From my experience managing hotels, I can tell you that there is no such thing as a decent maintenance man. By that, I mean one worth a tinker's dam at fixing anything. While I was running a hotel, I could have cared less if one was decent or not, as long as he could tell which end of a screwdriver to put in his hand. Unfortunately, service guys with even that small level of competence were few and far between.
To be fair, I'm limiting the remarks above to the Continental United States only. A friend of mine is a maintenance man at a nice hotel in Hawaii, so I will begrudgingly grant him the benefit of the doubt--at least if he doesn't take too long to invite me out for a visit. (Albert? Are you listening?)
A few of the maintenance men I have worked with have been spectacular trouble--real "ruin your whole year" kind of trouble. "Kevin" (I can no longer remember what the bastard's real name was) was a prime example. Kevin wandered into the old Jack Tar Hotel one day and asked for a job in construction. Looking back on it, I suspect that his car was out of gas and he couldn't figure out how to leave the island. No matter--that hotel was always in need of maintenance--that poor 'ol aging beachfront hotel had seen way too many years and hurricanes, and being located only about two hundred yards from salt water hadn't done her much good, either. I could have hired Jesus Christ as a maintenance man and the place would have still needed more help. One carpenter--even a miraculous one--couldn't have fixed all the troubles.
I hired Kevin on the spot, and gave him and his wife an aging room in the oldest section of the hotel to live in. When suitably motivated, Kevin could work, but he turned out to be a much better magician than maintenance man. Anytime there was a really nasty and dirty job Kevin could vanish for hours at a time. (For reference, the picture is me, after I finished cleaning the hotel's main boiler.)
As a matter of fact, Kevin was so good at vanishing that one day he did it completely. I mean, he just flat disappeared. The first I knew of it was when his wife came looking for him. She had lunch waiting, and he hadn't shown up. By that night, he still hadn't shown up. We didn't think he had run off, since it was payday, and he hadn't collected his wages.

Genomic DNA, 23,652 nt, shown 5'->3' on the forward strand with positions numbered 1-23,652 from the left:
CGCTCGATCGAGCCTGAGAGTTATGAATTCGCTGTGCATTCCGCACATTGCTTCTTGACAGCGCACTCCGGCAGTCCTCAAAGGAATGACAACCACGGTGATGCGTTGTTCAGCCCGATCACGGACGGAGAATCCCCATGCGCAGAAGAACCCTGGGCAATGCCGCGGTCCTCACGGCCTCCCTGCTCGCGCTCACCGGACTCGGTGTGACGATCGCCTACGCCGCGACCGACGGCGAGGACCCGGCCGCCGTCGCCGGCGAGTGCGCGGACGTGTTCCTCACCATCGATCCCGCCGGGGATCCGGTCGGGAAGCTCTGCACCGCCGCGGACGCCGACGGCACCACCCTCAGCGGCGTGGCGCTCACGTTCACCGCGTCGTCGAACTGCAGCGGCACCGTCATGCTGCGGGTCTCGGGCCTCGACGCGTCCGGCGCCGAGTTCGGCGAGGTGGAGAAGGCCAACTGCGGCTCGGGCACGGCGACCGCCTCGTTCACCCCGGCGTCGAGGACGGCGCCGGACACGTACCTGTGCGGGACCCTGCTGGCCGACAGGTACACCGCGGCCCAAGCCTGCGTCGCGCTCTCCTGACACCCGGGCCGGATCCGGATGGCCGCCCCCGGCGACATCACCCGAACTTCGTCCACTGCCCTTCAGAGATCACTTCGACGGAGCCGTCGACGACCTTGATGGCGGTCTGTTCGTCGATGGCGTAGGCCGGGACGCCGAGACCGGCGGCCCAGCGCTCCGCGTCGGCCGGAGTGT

After he was missing a whole day, I got the housecleaning staff together and we searched the whole hotel. This was a long, two-story hotel, with multiple buildings, hundreds of rooms, two restaurants, three bars, basements, and tunnels connecting the buildings, so there were thousands of hiding places. We looked all day long--I called in all the employees who had a day off. No Kevin. So we called the police and the next day, the police helped us search everywhere, again. No Kevin.
After about a week, Kevin's parents got into the act. After being threatened with a lawsuit, we searched that hotel a third time. By now, we had spent a hell of a lot of man-hours, at considerable payroll cost, searching for a guy who we suspected just wasn't there. His paycheck, his wife, his car, and his clothing were still there, but...No Kevin.
Eventually, we gave up. Kevin's wife moved out, we rented his former room, and I mostly forgot about Kevin. Then one day, I picked up the newspaper and read a story about the unidentified remains of a man being found in the swamp at the east end of the island. If you drew a line on a map between the hotel and Tuffy's Bar--a place on the far eastern tip of the island frequented only by the locals--it would pass right through that swamp. Could it be Kevin?
I called up the police, who connected me with the coroner, and I described my missing man.